Proponents of solar energy have long dreamed of an intercontinental supergrid that would transport solar power from sun-drenched North Africa to Europe. The Desertec Foundation has been working diligently to foster support for the supergrid, but the ambitious organization may have run into serious obstacles.
Estimated costs for this project top out at 400 billion Euros, and building solar thermal plants and DC transmission lines would take over 10 years.
Key backers are leaving the project, with Siemens backing out in October and Bosch announcing it would no longer be a member of the project by the year’s end.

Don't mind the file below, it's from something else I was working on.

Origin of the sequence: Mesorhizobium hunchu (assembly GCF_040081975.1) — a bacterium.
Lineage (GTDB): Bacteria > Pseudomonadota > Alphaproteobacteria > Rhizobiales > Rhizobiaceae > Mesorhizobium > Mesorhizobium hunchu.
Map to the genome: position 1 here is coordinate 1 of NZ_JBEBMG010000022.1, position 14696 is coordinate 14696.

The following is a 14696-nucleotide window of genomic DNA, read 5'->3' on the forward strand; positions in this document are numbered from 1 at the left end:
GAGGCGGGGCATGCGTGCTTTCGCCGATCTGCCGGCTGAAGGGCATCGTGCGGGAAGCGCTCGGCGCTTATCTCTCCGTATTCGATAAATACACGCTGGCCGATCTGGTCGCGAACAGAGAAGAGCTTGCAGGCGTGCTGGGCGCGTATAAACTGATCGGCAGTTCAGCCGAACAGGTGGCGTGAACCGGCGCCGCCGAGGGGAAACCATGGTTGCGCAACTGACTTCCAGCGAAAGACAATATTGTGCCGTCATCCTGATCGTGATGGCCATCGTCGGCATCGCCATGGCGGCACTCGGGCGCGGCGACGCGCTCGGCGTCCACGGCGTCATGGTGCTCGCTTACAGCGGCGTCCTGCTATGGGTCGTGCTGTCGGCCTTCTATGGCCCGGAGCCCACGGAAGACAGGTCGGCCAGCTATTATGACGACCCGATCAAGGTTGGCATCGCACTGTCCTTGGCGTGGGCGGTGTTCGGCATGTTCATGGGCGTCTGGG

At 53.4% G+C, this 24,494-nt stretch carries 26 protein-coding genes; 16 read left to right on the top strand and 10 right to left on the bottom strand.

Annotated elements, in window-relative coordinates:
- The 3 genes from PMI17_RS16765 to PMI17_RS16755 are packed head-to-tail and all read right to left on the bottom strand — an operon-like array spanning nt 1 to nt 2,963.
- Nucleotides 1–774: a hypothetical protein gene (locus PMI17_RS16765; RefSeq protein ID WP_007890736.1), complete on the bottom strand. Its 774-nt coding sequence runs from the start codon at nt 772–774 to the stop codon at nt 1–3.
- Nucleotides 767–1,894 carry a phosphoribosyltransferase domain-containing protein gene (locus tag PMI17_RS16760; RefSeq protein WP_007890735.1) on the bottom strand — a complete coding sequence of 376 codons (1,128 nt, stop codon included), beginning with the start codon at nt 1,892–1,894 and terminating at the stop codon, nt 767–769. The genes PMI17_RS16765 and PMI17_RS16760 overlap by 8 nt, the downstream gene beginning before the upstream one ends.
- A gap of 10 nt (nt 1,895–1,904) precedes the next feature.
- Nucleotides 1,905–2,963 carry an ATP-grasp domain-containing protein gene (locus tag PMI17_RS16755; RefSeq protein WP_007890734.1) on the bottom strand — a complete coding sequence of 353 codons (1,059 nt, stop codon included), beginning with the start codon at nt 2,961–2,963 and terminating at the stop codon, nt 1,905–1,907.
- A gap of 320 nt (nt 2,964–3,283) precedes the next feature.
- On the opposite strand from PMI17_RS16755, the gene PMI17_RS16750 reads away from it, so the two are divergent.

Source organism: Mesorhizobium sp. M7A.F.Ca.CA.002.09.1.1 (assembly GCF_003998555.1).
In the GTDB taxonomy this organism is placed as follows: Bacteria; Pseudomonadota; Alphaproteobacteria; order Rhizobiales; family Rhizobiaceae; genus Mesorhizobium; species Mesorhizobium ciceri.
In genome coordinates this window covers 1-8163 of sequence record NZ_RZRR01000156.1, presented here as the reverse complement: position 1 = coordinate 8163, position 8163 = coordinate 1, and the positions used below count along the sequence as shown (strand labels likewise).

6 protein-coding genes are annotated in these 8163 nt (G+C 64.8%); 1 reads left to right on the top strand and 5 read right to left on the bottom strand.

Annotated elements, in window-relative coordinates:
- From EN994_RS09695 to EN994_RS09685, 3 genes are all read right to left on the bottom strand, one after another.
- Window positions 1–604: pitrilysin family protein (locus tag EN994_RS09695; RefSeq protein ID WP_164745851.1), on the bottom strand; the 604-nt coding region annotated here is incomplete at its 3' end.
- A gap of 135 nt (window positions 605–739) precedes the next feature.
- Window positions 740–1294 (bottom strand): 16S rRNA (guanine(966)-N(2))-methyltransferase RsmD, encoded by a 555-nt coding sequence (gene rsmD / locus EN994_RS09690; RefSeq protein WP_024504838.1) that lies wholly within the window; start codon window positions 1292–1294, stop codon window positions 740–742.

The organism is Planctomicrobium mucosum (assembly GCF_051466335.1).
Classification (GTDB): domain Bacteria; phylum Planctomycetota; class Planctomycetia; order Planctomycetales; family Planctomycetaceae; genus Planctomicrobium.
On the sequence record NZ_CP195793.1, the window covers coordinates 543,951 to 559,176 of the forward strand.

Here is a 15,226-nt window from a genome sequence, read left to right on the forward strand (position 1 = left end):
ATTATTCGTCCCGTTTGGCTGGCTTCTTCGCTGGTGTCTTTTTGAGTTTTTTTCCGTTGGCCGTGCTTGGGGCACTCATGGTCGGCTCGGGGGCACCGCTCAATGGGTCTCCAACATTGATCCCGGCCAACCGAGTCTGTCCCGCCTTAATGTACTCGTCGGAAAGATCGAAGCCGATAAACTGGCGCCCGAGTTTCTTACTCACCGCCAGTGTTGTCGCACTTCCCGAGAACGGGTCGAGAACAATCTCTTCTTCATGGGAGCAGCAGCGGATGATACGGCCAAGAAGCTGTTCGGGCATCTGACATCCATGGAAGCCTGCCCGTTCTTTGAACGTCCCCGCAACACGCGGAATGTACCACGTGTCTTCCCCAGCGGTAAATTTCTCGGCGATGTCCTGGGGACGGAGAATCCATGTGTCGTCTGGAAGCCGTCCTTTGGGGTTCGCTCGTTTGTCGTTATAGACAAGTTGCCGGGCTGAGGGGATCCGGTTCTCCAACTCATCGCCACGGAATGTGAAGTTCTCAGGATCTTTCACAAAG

African and European governments are finding their economic turmoil is affecting how much money they can contribute to the supergrid. Additionally, North Africa is increasingly politically unstable, making a multi-billion dollar project extremely high risk.
Solar energy hopefuls are keeping their fingers crossed that the supergrid project will be scaled back or modified instead of eliminated altogether. Realistically, with Bosch and Siemens pulling support in addition to wavering governmental support, the future of the supergrid is looking bleak.
There is a glimmer of hope. If Europe continues to explore and invest in alternative energy sources and clean energy, the foundation will be created that will hopefully, one day in the near future, lead to the wildly ambitious yet extraordinarily visionary supergrid.